The Zombie Apocalypse And Christian Nationalism

The Zombie Apocalypse And Christian Nationalism May 2, 2024

A prominent theme of U.S. American pop culture over the past decade has been fascination with a “zombie apocalypse.” A movie by that title came out in 2011, and the concept has become a staple of social media memes. Let’s define terms. Zombie apocalypse is a subgenre of apocalyptic and post-apocalyptic fiction in which society collapses due to overwhelming swarms of zombies.” The plot of that movie was essentially this: months after a zombie plague has wiped out 90% of the American population, a small group of survivors fight their way cross-country to a rumored refuge on Catalina Island. Certain other phenomena have run parallel and concurrent with the fictious zombie apocalypse: The increased popularity of first-person shooter video games, a marked rise in firearms sales, the increased acceptance of violence as a valid response to political frustration (nearly ¼ of the US populace!); and a growing rejection of Jesus’s teachings by U.S. American evangelicals.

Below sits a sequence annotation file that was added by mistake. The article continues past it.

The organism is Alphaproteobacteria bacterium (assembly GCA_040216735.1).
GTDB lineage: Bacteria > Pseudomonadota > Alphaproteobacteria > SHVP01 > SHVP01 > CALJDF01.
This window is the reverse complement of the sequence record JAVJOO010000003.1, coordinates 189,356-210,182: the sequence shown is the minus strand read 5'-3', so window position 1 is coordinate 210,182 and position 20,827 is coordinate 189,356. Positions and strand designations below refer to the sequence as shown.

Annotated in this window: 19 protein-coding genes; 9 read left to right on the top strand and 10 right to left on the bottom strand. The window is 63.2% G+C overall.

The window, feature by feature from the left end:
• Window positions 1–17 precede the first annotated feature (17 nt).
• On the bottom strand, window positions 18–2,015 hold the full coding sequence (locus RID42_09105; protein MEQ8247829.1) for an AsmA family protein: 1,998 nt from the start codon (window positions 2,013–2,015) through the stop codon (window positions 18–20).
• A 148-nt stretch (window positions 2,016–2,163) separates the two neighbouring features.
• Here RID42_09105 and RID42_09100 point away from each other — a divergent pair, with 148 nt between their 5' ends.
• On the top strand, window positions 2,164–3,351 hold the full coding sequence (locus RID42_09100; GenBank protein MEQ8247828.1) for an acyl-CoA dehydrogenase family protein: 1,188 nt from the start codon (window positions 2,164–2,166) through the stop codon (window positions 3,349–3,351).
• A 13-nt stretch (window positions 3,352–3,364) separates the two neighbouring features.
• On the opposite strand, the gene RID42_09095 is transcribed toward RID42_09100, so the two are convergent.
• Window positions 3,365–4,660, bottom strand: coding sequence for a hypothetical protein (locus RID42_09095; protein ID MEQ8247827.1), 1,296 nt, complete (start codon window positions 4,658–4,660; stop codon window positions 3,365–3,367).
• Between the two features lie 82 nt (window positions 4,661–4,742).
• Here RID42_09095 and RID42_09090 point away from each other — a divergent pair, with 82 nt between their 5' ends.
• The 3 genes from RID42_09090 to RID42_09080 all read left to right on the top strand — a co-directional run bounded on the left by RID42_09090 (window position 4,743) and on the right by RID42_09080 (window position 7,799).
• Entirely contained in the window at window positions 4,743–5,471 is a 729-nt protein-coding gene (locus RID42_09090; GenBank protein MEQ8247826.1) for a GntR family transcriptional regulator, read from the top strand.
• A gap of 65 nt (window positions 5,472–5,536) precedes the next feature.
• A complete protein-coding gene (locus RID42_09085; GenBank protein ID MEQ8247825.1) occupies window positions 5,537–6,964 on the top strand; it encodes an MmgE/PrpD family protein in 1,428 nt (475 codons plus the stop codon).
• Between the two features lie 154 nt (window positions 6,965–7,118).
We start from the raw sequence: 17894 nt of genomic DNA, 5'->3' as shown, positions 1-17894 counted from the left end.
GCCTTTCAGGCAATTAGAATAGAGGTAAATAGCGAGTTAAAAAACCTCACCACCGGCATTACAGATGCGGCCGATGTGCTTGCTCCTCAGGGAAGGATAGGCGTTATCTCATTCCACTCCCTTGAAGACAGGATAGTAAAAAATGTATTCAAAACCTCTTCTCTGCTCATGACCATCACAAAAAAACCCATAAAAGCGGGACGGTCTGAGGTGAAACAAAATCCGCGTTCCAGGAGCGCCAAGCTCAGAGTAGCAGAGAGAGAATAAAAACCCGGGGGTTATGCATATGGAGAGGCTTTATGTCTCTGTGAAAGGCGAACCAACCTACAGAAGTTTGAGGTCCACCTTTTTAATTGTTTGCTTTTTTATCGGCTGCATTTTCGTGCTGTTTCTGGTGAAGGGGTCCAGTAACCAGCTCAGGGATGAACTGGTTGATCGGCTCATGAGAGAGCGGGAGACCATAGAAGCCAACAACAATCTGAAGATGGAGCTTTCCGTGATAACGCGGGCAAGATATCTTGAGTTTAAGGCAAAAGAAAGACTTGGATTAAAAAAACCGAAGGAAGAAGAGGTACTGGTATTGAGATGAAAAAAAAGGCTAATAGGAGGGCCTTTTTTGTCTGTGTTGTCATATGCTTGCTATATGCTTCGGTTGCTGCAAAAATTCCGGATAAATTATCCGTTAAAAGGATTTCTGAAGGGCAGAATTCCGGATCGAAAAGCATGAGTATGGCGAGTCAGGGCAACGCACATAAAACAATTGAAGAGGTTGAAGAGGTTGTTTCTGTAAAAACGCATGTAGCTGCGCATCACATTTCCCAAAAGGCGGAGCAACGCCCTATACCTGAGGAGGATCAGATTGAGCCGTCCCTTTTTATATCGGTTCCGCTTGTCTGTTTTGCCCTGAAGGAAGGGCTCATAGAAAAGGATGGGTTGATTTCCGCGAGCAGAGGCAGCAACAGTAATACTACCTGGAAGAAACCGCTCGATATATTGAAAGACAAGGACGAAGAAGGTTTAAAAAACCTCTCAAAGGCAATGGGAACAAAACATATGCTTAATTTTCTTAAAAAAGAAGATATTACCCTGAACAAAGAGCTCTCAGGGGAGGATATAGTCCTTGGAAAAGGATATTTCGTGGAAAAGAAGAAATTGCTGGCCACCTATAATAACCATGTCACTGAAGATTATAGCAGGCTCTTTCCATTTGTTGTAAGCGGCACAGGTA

That said, I would suggest that the elephant in the room is increased fear about a rise of immigrants into the U.S. – specifically of brown-skinned Mexican and Latin American persons seeking to either temporarily work in the U.S., immigrate to the U.S., and/or seek political asylum. In fact, I argue that the unspoken, and not so subconscious, reason for the rise of each of those phenomena is for far too many people a fear-based response to the perceived imminent threat of the U.S. being “overrun by a tsunami tidal wave of brown zombies.” This fear is the core of white Christian Nationalism. Nearly half of the country voted for Donald Trump, and their top two issues were overturning Roe v. Wade and staving off the “horde of brown zombies.” They met one of their goals via Trump appointing conservatives to the U.S. Supreme Court, which passed a ruling that overturned the Roe v. Wade precedent that had been the law of the land, ensuring women’s reproductive rights since 1973. Despite Trump’s many serious legal woes, those same people (at least those who survived Covid, which Trump caused many of them to deny or minimize) have doubled down in their zeal to re-elect Trump in November of this year.